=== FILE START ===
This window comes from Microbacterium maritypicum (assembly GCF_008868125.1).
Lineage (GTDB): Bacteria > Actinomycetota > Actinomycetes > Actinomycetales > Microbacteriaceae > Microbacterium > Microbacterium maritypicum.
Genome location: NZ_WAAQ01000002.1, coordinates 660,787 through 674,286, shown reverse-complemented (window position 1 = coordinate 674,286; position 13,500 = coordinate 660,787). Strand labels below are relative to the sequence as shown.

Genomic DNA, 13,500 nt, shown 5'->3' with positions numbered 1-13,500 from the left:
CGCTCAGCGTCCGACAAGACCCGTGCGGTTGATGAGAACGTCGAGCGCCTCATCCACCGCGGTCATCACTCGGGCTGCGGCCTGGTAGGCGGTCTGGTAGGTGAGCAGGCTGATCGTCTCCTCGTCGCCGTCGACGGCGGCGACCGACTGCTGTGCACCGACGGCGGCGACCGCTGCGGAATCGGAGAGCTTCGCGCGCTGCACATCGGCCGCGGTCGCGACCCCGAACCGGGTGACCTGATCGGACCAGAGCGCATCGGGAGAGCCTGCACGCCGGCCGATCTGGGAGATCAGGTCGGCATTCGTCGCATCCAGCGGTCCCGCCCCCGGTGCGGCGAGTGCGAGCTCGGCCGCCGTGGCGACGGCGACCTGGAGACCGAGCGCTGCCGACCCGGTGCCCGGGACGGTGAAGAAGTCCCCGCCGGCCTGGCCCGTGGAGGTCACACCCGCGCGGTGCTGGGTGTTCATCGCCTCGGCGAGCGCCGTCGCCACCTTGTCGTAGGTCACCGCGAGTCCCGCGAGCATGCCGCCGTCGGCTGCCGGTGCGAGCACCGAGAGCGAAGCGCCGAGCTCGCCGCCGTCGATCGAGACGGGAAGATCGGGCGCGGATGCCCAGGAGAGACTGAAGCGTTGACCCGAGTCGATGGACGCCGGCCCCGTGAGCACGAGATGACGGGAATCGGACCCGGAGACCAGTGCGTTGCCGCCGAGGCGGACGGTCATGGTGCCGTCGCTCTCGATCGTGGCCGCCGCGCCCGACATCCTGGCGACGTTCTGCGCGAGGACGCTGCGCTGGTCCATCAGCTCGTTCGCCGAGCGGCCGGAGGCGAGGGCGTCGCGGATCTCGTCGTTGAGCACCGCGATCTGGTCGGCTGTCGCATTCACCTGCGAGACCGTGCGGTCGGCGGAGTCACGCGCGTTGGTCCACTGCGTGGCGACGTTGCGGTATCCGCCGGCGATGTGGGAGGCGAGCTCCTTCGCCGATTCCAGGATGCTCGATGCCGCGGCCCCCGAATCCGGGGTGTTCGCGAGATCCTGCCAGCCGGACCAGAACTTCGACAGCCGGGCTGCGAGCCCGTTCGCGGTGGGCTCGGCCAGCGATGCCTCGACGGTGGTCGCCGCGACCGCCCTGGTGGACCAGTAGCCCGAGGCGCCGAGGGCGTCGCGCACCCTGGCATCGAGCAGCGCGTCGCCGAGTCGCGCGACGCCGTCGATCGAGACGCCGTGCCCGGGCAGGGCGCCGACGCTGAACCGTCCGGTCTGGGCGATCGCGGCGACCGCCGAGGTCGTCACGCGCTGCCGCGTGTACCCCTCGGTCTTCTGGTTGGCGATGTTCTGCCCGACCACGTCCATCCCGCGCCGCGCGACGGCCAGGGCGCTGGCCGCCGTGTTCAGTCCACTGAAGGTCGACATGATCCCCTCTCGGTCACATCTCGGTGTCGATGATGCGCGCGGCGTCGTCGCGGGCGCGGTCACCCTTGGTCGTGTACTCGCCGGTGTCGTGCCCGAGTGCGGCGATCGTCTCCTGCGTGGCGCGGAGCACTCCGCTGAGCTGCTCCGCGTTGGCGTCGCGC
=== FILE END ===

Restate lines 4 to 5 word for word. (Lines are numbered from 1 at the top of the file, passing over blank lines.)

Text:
Genomic DNA, 13,500 nt, shown 5'->3' with positions numbered 1-13,500 from the left:
CGCTCAGCGTCCGACAAGACCCGTGCGGTTGATGAGAACGTCGAGCGCCTCATCCACCGCGGTCATCACTCGGGCTGCGGCCTGGTAGGCGGTCTGGTAGGTGAGCAGGCTGATCGTCTCCTCGTCGCCGTCGACGGCGGCGACCGACTGCTGTGCACCGACGGCGGCGACCGCTGCGGAATCGGAGAGCTTCGCGCGCTGCACATCGGCCGCGGTCGCGACCCCGAACCGGGTGACCTGATCGGACCAGAGCGCATCGGGAGAGCCTGCACGCCGGCCGATCTGGGAGATCAGGTCGGCATTCGTCGCATCCAGCGGTCCCGCCCCCGGTGCGGCGAGTGCGAGCTCGGCCGCCGTGGCGACGGCGACCTGGAGACCGAGCGCTGCCGACCCGGTGCCCGGGACGGTGAAGAAGTCCCCGCCGGCCTGGCCCGTGGAGGTCACACCCGCGCGGTGCTGGGTGTTCATCGCCTCGGCGAGCGCCGTCGCCACCTTGTCGTAGGTCACCGCGAGTCCCGCGAGCATGCCGCCGTCGGCTGCCGGTGCGAGCACCGAGAGCGAAGCGCCGAGCTCGCCGCCGTCGATCGAGACGGGAAGATCGGGCGCGGATGCCCAGGAGAGACTGAAGCGTTGACCCGAGTCGATGGACGCCGGCCCCGTGAGCACGAGATGACGGGAATCGGACCCGGAGACCAGTGCGTTGCCGCCGAGGCGGACGGTCATGGTGCCGTCGCTCTCGATCGTGGCCGCCGCGCCCGACATCCTGGCGACGTTCTGCGCGAGGACGCTGCGCTGGTCCATCAGCTCGTTCGCCGAGCGGCCGGAGGCGAGGGCGTCGCGGATCTCGTCGTTGAGCACCGCGATCTGGTCGGCTGTCGCATTCACCTGCGAGACCGTGCGGTCGGCGGAGTCACGCGCGTTGGTCCACTGCGTGGCGACGTTGCGGTATCCGCCGGCGATGTGGGAGGCGAGCTCCTTCGCCGATTCCAGGATGCTCGATGCCGCGGCCCCCGAATCCGGGGTGTTCGCGAGATCCTGCCAGCCGGACCAGAACTTCGACAGCCGGGCTGCGAGCCCGTTCGCGGTGGGCTCGGCCAGCGATGCCTCGACGGTGGTCGCCGCGACCGCCCTGGTGGACCAGTAGCCCGAGGCGCCGAGGGCGTCGCGCACCCTGGCATCGAGCAGCGCGTCGCCGAGTCGCGCGACGCCGTCGATCGAGACGCCGTGCCCGGGCAGGGCGCCGACGCTGAACCGTCCGGTCTGGGCGATCGCGGCGACCGCCGAGGTCGTCACGCGCTGCCGCGTGTACCCCTCGGTCTTCTGGTTGGCGATGTTCTGCCCGACCACGTCCATCCCGCGCCGCGCGACGGCCAGGGCGCTGGCCGCCGTGTTCAGTCCACTGAAGGTCGACATGATCCCCTCTCGGTCACATCTCGGTGTCGATGATGCGCGCGGCGTCGTCGCGGGCGCGGTCACCCTTGGTCGTGTACTCGCCGGTGTCGTGCCCGAGTGCGGCGATCGTCTCCTGCGTGGCGCGGAGCACTCCGCTGAGCTGCTCCGCGTTGGCGTCGCGC